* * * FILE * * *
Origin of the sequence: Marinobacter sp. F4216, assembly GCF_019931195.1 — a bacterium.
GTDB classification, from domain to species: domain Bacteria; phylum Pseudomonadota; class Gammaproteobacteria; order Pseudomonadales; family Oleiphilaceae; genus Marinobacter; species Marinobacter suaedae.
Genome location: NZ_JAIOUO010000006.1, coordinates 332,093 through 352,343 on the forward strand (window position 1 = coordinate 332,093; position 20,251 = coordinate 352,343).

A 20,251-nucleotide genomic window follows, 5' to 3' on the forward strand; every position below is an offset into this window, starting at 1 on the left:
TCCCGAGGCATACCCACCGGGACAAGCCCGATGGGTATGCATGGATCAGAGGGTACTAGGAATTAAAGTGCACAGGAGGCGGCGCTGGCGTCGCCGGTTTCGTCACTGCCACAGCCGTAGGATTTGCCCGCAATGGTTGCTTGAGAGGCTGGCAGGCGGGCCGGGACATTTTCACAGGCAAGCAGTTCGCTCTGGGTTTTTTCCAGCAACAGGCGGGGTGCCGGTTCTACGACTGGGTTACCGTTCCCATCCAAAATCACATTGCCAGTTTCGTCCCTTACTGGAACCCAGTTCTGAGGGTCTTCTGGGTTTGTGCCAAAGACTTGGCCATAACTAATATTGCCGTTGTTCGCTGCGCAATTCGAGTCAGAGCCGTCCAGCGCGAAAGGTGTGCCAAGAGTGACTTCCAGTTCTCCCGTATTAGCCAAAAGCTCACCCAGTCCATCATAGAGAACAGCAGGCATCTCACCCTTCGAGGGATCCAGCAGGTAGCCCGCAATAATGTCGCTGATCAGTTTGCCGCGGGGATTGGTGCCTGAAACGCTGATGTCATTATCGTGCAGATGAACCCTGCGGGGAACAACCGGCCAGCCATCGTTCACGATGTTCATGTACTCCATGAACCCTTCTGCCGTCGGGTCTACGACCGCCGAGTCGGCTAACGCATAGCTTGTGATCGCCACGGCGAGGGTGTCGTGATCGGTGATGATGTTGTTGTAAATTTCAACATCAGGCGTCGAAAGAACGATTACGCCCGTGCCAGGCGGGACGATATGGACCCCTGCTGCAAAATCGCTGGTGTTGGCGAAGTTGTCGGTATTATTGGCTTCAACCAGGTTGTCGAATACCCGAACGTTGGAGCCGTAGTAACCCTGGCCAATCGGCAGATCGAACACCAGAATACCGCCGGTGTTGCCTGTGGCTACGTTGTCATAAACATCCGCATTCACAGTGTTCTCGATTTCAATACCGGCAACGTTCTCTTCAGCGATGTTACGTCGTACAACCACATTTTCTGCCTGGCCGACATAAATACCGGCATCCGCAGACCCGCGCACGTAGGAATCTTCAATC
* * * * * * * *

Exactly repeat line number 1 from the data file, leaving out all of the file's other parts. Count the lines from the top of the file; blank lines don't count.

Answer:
Origin of the sequence: Marinobacter sp. F4216, assembly GCF_019931195.1 — a bacterium.